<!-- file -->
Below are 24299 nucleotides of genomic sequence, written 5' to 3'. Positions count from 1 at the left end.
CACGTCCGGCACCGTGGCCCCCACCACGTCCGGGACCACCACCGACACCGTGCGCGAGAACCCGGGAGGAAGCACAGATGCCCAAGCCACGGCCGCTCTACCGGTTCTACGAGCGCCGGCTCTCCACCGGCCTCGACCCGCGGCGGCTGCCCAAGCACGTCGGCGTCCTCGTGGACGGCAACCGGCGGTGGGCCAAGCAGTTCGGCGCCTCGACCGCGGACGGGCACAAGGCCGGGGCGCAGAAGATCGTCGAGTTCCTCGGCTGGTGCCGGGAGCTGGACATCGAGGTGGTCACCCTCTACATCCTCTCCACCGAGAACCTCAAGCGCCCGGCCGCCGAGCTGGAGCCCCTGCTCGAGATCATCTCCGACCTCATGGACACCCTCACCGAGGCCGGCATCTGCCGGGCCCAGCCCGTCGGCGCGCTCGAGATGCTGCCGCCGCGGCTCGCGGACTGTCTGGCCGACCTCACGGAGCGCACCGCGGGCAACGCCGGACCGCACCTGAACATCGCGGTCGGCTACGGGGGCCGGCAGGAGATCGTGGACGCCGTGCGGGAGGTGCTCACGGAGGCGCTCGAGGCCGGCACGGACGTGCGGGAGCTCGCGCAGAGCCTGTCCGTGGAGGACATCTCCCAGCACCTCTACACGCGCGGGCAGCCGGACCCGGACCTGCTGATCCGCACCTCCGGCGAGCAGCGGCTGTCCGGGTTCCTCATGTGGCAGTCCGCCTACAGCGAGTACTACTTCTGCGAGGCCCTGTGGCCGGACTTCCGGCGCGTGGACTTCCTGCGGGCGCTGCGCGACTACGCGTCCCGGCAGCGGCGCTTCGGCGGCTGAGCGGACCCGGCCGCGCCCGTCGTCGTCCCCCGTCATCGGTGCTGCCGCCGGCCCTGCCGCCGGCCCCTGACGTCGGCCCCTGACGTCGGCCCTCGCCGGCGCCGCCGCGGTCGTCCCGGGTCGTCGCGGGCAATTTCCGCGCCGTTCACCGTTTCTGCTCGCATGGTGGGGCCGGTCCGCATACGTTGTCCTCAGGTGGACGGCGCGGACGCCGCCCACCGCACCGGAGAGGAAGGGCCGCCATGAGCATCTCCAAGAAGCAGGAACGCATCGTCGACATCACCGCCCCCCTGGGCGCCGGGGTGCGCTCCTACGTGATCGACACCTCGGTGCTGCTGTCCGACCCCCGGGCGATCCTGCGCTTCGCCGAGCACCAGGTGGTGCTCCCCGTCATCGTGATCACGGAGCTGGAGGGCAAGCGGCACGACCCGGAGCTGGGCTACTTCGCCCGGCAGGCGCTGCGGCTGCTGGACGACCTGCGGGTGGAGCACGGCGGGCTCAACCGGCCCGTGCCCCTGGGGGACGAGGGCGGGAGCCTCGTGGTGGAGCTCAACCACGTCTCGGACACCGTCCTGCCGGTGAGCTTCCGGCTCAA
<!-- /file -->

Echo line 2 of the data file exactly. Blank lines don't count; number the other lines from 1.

CACGTCCGGCACCGTGGCCCCCACCACGTCCGGGACCACCACCGACACCGTGCGCGAGAACCCGGGAGGAAGCACAGATGCCCAAGCCACGGCCGCTCTACCGGTTCTACGAGCGCCGGCTCTCCACCGGCCTCGACCCGCGGCGGCTGCCCAAGCACGTCGGCGTCCTCGTGGACGGCAACCGGCGGTGGGCCAAGCAGTTCGGCGCCTCGACCGCGGACGGGCACAAGGCCGGGGCGCAGAAGATCGTCGAGTTCCTCGGCTGGTGCCGGGAGCTGGACATCGAGGTGGTCACCCTCTACATCCTCTCCACCGAGAACCTCAAGCGCCCGGCCGCCGAGCTGGAGCCCCTGCTCGAGATCATCTCCGACCTCATGGACACCCTCACCGAGGCCGGCATCTGCCGGGCCCAGCCCGTCGGCGCGCTCGAGATGCTGCCGCCGCGGCTCGCGGACTGTCTGGCCGACCTCACGGAGCGCACCGCGGGCAACGCCGGACCGCACCTGAACATCGCGGTCGGCTACGGGGGCCGGCAGGAGATCGTGGACGCCGTGCGGGAGGTGCTCACGGAGGCGCTCGAGGCCGGCACGGACGTGCGGGAGCTCGCGCAGAGCCTGTCCGTGGAGGACATCTCCCAGCACCTCTACACGCGCGGGCAGCCGGACCCGGACCTGCTGATCCGCACCTCCGGCGAGCAGCGGCTGTCCGGGTTCCTCATGTGGCAGTCCGCCTACAGCGAGTACTACTTCTGCGAGGCCCTGTGGCCGGACTTCCGGCGCGTGGACTTCCTGCGGGCGCTGCGCGACTACGCGTCCCGGCAGCGGCGCTTCGGCGGCTGAGCGGACCCGGCCGCGCCCGTCGTCGTCCCCCGTCATCGGTGCTGCCGCCGGCCCTGCCGCCGGCCCCTGACGTCGGCCCCTGACGTCGGCCCTCGCCGGCGCCGCCGCGGTCGTCCCGGGTCGTCGCGGGCAATTTCCGCGCCGTTCACCGTTTCTGCTCGCATGGTGGGGCCGGTCCGCATACGTTGTCCTCAGGTGGACGGCGCGGACGCCGCCCACCGCACCGGAGAGGAAGGGCCGCCATGAGCATCTCCAAGAAGCAGGAACGCATCGTCGACATCACCGCCCCCCTGGGCGCCGGGGTGCGCTCCTACGTGATCGACACCTCGGTGCTGCTGTCCGACCCCCGGGCGATCCTGCGCTTCGCCGAGCACCAGGTGGTGCTCCCCGTCATCGTGATCACGGAGCTGGAGGGCAAGCGGCACGACCCGGAGCTGGGCTACTTCGCCCGGCAGGCGCTGCGGCTGCTGGACGACCTGCGGGTGGAGCACGGCGGGCTCAACCGGCCCGTGCCCCTGGGGGACGAGGGCGGGAGCCTCGTGGTGGAGCTCAACCACGTCTCGGACACCGTCCTGCCGGTGAGCTTCCGGCTCAA